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Thursday, 21 March 1957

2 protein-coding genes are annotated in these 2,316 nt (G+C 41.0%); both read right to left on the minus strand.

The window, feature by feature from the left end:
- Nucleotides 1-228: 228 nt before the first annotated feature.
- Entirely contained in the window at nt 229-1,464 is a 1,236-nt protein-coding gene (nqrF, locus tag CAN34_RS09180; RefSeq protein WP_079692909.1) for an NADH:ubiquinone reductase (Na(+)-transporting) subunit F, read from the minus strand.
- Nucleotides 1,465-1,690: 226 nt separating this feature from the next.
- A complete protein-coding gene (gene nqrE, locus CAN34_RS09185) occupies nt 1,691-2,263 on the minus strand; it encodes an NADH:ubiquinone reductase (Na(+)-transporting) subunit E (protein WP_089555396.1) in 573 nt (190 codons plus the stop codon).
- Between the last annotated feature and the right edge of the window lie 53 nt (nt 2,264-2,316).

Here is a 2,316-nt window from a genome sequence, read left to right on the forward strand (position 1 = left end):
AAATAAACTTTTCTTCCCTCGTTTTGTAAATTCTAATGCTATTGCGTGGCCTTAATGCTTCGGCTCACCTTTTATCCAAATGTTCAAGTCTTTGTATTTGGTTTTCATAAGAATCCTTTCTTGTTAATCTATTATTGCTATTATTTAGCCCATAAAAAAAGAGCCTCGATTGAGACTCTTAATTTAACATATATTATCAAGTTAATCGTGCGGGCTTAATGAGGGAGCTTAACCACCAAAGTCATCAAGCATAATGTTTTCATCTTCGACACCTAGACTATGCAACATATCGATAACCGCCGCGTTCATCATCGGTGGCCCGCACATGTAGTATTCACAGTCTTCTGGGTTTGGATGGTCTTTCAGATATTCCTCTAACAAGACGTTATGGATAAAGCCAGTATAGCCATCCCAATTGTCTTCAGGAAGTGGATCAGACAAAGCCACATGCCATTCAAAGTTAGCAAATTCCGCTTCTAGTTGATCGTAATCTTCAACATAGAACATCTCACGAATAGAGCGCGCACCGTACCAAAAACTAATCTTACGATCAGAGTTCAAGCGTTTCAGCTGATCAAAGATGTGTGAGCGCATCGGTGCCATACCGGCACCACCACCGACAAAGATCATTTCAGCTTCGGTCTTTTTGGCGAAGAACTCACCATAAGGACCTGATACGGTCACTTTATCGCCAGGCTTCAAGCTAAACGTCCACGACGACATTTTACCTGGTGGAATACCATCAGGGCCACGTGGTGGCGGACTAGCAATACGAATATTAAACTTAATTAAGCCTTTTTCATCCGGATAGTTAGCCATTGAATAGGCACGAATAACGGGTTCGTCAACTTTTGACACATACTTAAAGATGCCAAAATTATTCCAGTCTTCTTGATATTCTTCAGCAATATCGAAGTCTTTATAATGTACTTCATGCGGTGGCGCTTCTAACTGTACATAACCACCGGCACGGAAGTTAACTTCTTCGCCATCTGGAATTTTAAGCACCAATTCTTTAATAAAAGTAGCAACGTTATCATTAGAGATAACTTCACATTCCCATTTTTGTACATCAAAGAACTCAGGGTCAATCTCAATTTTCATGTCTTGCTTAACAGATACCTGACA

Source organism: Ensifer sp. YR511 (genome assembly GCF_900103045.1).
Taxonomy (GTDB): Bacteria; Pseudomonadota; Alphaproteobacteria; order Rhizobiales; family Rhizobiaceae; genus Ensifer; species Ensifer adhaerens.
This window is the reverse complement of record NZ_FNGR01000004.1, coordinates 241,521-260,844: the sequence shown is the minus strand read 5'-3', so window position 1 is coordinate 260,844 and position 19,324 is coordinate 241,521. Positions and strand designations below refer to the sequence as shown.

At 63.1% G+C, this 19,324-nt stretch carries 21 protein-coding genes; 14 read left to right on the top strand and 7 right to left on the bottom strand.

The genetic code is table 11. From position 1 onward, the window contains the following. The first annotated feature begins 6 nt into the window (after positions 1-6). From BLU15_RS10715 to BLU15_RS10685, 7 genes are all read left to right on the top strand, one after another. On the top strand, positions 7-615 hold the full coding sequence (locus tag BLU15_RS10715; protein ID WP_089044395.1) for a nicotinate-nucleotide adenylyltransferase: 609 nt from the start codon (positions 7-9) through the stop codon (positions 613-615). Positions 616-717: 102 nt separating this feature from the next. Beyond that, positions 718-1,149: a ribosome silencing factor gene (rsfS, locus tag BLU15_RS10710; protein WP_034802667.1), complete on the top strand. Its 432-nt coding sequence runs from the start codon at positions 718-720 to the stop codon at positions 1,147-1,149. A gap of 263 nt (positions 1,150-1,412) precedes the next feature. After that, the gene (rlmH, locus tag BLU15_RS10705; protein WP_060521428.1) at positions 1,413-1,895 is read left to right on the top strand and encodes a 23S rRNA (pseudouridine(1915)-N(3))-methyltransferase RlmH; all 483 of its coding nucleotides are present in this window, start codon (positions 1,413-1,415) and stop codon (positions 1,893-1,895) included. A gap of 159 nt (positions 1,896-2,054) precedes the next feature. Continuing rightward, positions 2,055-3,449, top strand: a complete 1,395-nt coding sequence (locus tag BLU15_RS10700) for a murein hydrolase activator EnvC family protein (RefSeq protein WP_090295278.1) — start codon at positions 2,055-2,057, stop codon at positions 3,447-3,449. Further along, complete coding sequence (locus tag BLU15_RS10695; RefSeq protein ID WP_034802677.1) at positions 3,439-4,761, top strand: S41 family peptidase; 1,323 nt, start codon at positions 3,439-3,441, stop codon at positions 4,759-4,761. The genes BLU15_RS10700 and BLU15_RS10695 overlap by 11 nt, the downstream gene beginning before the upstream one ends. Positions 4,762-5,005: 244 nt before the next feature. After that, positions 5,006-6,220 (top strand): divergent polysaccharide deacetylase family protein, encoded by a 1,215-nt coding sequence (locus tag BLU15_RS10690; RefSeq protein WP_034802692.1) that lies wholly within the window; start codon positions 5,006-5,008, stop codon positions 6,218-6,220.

Mr HAROLD HOLT (HIGGINS, VICTORIA) - With the consent of the House I shall explain to honorable members the view that the Government is taking of the business that is before the House. It has been the practice, when a motion of censure has been moved, that no other business is transacted by the House until that motion has been disposed of. On this occasion we have an amendment to the motion for the adoption of an Address-in-Reply to the Governor-General's Speech, which is couched in terms that make it clear that the Opposition is, in effect, proposing a censure on the Government. On thelast occasion on which that occurred, I think during the Prime Ministership of Mr. Lyons in the 1930's, the view was taken that what had been put to the House was, in effect, a motion of censure, and that normal official business should not be transacted until the question had been dealt with. I do not think that this necessarily should stand as an inflexible rule, because one can envisage a position arising in the future in which the Government of the day might not choose to regard such a move as one of censure, or as being of sufficient consequence to warrant interruption of the normal administration of the country. On this occasion, however, the Government has taken the view that I have outlined, and I wish to advise the House, therefore, that until the amendment has been dealt with by a decision of the House no questions maybe asked or other governmental business proceed within this House.







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